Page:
FOOD BITES: MAY 2018

Food, Mood and Aging

Young and mature adults require different foods to improve their mental health, say researchers from the State University of New York at Binghampton. The researchers used an anonymous Internet survey, asking people around the world to complete the Food-Mood Questionnaire, which includes....

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FOOD BITES: JUNE 2018

Vegetables Harvested in Antarctica Without Sun, Soil or Pesticides

Scientists in Antarctica have harvested the first crop of vegetables grown without soil, daylight or pesticides as part of a project designed to help astronauts cultivate fresh food on other planets. Researchers at Germany’s Neumayer Station III say eight pounds of salad greens, 18 cucumbers and 70 radishes....

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FOOD BITES: JULY 2018

Magnesium Treats Depression

As little as 248 mg of magnesium per day leads to an astounding reversal of depression syndrome, according to research conducted at the Larner College of Medicine at the University of Vermont and published in the journal PLoS One in June 2017.

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FOOD BITES: JULY 2018

Magnesium Treats Depression

As little as 248 mg of magnesium per day leads to an astounding reversal of depression syndrome, according to research conducted at the Larner College of Medicine at the University of Vermont and published in the journal PLoS One in June 2017. Magnesium plays a critical role in many body functions, including heart rhythm, blood pressure and bone strength. It also combats inflammation. Over-the-counter oral magnesium tablets are as effective and comparable to prescription SSRI treatments for mild to moderate depression, according to Emily Tarleton, MS, RD, CD, the bionutrition research manager at the University of Vermont’s Clinical Research Center. Many foods are rich in magnesium, including almonds, flax, pumpkin and sesame seeds, chard, broccoli, spinach, dark chocolate and yogurt.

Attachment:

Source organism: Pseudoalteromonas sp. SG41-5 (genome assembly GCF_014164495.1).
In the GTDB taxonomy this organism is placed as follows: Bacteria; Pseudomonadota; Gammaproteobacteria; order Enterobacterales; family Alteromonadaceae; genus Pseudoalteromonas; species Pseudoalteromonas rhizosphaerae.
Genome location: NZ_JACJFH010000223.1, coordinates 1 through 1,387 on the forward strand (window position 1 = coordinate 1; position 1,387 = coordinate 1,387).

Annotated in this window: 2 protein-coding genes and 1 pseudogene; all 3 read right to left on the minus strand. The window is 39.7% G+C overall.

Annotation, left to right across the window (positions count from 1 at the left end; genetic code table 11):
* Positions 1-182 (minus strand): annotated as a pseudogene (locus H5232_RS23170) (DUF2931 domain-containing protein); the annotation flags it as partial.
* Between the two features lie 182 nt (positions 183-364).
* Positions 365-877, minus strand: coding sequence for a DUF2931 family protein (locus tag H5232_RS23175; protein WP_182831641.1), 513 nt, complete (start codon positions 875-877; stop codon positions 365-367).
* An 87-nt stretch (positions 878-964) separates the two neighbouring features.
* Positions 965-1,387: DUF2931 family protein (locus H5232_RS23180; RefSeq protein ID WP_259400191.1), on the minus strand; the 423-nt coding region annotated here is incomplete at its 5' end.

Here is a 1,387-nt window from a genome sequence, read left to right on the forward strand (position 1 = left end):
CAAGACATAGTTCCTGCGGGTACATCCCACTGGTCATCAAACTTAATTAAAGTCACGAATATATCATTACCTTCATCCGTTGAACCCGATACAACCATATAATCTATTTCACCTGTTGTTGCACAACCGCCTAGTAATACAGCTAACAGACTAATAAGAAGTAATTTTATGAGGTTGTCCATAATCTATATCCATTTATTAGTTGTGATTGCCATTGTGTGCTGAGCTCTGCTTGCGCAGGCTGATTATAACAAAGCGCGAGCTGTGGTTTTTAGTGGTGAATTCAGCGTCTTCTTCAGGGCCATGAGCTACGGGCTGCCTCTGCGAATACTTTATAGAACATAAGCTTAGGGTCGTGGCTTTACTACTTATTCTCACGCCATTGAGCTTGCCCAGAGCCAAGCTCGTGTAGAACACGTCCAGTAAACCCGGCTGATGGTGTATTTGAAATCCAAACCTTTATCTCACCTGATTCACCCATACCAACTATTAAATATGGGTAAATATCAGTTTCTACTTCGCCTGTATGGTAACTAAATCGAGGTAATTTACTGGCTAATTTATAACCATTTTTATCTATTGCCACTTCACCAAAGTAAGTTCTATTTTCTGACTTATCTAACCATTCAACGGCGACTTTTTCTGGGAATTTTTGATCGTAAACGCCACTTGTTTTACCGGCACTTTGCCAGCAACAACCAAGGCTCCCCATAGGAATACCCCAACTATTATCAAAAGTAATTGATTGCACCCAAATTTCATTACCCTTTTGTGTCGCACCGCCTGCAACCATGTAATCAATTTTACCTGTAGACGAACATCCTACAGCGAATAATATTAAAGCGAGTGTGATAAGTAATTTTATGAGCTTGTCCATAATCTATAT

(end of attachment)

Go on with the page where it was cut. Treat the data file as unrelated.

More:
Authenticating Imported Plants and Superfoods

Medicinal plants from abroad are not always the real deal. Special medicinal plants that grow only in a single region but have a high global demand have led to a boom in counterfeits, according to Peter Nick of the Karlsruhe Institute of Technology (KIT) Botanical Institute. “The caterpillar fungus is deemed to have a strengthening and aphrodisiac effect in traditional medicine,” Nick said. “Every year, however, the exported quantity of this mushroom is eight times that of its harvest.” Even experts have a difficult time identifying counterfeit medicinal plants and superfoods. Often, only a few species of a particular plant

have the desired properties. For example, of the 1,400 species of bamboo, only the leaves of three species can be used to prepare a popular health-promoting tea, according to Nick. Indian basil, also called holy basil and tulsi, may help breathing difficulties or bronchitis, but other species may cause allergic reactions. Such risks are the reason ingredients are checked for correctness in import controls. These checks are mostly carried out microscopically with the help of botanical descriptions. But with ingredients such as Chia powder, a type of sage, this method is useless. An alternative method of gene sequence readouts are time consuming and expensive. Nick and his team at KIT have developed a process based on small differences of the gene sequence to specifically apply gene scissors to certain points of the DNA strands of genetic material. Similar to key fitting a lock, the scissors only fit a specific pattern of gene fragments that may serve as a genetic fingerprint for the species. If the scissors snap shut, Nick knows the plant is authentic. The team has already collected 7,000 bar codes in its database.


ANGELA S. HOOVER

Angela is a staff writer for Health & Wellness magazine.

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